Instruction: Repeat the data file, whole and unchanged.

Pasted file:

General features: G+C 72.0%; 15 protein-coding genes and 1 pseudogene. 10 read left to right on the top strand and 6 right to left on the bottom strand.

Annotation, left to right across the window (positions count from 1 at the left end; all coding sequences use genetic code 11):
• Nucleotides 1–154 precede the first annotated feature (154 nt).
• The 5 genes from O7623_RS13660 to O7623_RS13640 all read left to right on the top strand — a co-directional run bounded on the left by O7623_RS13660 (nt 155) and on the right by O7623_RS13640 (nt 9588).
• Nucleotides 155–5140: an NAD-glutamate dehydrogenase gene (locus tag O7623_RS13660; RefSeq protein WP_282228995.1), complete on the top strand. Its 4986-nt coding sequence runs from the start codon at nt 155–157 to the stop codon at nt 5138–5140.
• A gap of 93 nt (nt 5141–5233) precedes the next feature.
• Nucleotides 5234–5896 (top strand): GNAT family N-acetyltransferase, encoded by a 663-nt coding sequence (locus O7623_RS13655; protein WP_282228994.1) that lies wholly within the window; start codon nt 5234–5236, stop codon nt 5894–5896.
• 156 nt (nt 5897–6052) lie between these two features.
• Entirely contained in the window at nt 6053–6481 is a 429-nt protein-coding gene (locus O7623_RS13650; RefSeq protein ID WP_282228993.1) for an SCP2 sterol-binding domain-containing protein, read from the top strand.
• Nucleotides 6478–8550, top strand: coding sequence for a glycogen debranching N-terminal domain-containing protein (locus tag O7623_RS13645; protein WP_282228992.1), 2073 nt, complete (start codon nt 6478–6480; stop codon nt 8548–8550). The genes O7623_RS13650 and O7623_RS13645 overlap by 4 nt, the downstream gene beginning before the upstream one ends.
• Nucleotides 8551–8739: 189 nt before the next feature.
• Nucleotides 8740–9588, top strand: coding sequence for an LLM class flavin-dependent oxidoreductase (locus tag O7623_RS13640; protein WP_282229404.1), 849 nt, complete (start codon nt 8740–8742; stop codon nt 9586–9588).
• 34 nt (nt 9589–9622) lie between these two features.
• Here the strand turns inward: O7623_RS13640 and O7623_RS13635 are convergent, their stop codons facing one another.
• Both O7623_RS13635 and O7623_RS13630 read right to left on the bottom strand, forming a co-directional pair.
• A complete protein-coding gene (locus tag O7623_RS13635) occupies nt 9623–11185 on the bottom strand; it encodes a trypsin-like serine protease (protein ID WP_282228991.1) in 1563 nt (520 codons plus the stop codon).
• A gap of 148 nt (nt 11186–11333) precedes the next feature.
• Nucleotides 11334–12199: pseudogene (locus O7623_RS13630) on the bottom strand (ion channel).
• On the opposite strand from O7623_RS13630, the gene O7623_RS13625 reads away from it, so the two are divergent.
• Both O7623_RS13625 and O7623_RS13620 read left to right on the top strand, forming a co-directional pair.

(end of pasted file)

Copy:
General features: G+C 72.0%; 15 protein-coding genes and 1 pseudogene. 10 read left to right on the top strand and 6 right to left on the bottom strand.

Annotation, left to right across the window (positions count from 1 at the left end; all coding sequences use genetic code 11):
• Nucleotides 1–154 precede the first annotated feature (154 nt).
• The 5 genes from O7623_RS13660 to O7623_RS13640 all read left to right on the top strand — a co-directional run bounded on the left by O7623_RS13660 (nt 155) and on the right by O7623_RS13640 (nt 9588).
• Nucleotides 155–5140: an NAD-glutamate dehydrogenase gene (locus tag O7623_RS13660; RefSeq protein WP_282228995.1), complete on the top strand. Its 4986-nt coding sequence runs from the start codon at nt 155–157 to the stop codon at nt 5138–5140.
• A gap of 93 nt (nt 5141–5233) precedes the next feature.
• Nucleotides 5234–5896 (top strand): GNAT family N-acetyltransferase, encoded by a 663-nt coding sequence (locus O7623_RS13655; protein WP_282228994.1) that lies wholly within the window; start codon nt 5234–5236, stop codon nt 5894–5896.
• 156 nt (nt 5897–6052) lie between these two features.
• Entirely contained in the window at nt 6053–6481 is a 429-nt protein-coding gene (locus O7623_RS13650; RefSeq protein ID WP_282228993.1) for an SCP2 sterol-binding domain-containing protein, read from the top strand.
• Nucleotides 6478–8550, top strand: coding sequence for a glycogen debranching N-terminal domain-containing protein (locus tag O7623_RS13645; protein WP_282228992.1), 2073 nt, complete (start codon nt 6478–6480; stop codon nt 8548–8550). The genes O7623_RS13650 and O7623_RS13645 overlap by 4 nt, the downstream gene beginning before the upstream one ends.
• Nucleotides 8551–8739: 189 nt before the next feature.
• Nucleotides 8740–9588, top strand: coding sequence for an LLM class flavin-dependent oxidoreductase (locus tag O7623_RS13640; protein WP_282229404.1), 849 nt, complete (start codon nt 8740–8742; stop codon nt 9586–9588).
• 34 nt (nt 9589–9622) lie between these two features.
• Here the strand turns inward: O7623_RS13640 and O7623_RS13635 are convergent, their stop codons facing one another.
• Both O7623_RS13635 and O7623_RS13630 read right to left on the bottom strand, forming a co-directional pair.
• A complete protein-coding gene (locus tag O7623_RS13635) occupies nt 9623–11185 on the bottom strand; it encodes a trypsin-like serine protease (protein ID WP_282228991.1) in 1563 nt (520 codons plus the stop codon).
• A gap of 148 nt (nt 11186–11333) precedes the next feature.
• Nucleotides 11334–12199: pseudogene (locus O7623_RS13630) on the bottom strand (ion channel).
• On the opposite strand from O7623_RS13630, the gene O7623_RS13625 reads away from it, so the two are divergent.
• Both O7623_RS13625 and O7623_RS13620 read left to right on the top strand, forming a co-directional pair.